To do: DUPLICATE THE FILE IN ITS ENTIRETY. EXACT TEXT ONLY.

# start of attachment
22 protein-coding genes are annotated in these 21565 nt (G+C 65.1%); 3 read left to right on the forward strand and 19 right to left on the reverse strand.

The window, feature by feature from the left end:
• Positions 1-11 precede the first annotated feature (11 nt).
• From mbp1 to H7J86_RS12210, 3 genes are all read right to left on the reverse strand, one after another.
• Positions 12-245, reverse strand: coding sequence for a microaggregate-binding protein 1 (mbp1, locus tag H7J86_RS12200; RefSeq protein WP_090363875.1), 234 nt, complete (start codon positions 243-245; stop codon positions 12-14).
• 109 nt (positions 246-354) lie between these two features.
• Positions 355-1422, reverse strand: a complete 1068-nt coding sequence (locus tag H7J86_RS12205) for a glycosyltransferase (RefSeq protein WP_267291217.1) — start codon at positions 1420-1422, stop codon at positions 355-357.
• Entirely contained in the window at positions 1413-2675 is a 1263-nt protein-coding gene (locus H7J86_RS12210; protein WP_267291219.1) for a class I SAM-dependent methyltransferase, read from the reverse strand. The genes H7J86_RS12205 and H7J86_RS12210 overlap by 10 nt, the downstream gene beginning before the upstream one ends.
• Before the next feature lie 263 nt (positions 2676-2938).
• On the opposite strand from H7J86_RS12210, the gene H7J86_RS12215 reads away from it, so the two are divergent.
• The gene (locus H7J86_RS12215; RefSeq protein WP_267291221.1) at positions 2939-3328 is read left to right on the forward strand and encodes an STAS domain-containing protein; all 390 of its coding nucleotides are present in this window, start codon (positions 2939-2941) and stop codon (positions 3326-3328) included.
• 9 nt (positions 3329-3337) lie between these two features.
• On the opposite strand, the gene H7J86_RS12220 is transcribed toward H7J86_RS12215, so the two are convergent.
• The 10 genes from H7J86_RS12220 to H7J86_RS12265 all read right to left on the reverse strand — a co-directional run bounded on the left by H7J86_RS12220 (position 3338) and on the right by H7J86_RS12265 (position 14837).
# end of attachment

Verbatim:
22 protein-coding genes are annotated in these 21565 nt (G+C 65.1%); 3 read left to right on the forward strand and 19 right to left on the reverse strand.

The window, feature by feature from the left end:
• Positions 1-11 precede the first annotated feature (11 nt).
• From mbp1 to H7J86_RS12210, 3 genes are all read right to left on the reverse strand, one after another.
• Positions 12-245, reverse strand: coding sequence for a microaggregate-binding protein 1 (mbp1, locus tag H7J86_RS12200; RefSeq protein WP_090363875.1), 234 nt, complete (start codon positions 243-245; stop codon positions 12-14).
• 109 nt (positions 246-354) lie between these two features.
• Positions 355-1422, reverse strand: a complete 1068-nt coding sequence (locus tag H7J86_RS12205) for a glycosyltransferase (RefSeq protein WP_267291217.1) — start codon at positions 1420-1422, stop codon at positions 355-357.
• Entirely contained in the window at positions 1413-2675 is a 1263-nt protein-coding gene (locus H7J86_RS12210; protein WP_267291219.1) for a class I SAM-dependent methyltransferase, read from the reverse strand. The genes H7J86_RS12205 and H7J86_RS12210 overlap by 10 nt, the downstream gene beginning before the upstream one ends.
• Before the next feature lie 263 nt (positions 2676-2938).
• On the opposite strand from H7J86_RS12210, the gene H7J86_RS12215 reads away from it, so the two are divergent.
• The gene (locus H7J86_RS12215; RefSeq protein WP_267291221.1) at positions 2939-3328 is read left to right on the forward strand and encodes an STAS domain-containing protein; all 390 of its coding nucleotides are present in this window, start codon (positions 2939-2941) and stop codon (positions 3326-3328) included.
• 9 nt (positions 3329-3337) lie between these two features.
• On the opposite strand, the gene H7J86_RS12220 is transcribed toward H7J86_RS12215, so the two are convergent.
• The 10 genes from H7J86_RS12220 to H7J86_RS12265 all read right to left on the reverse strand — a co-directional run bounded on the left by H7J86_RS12220 (position 3338) and on the right by H7J86_RS12265 (position 14837).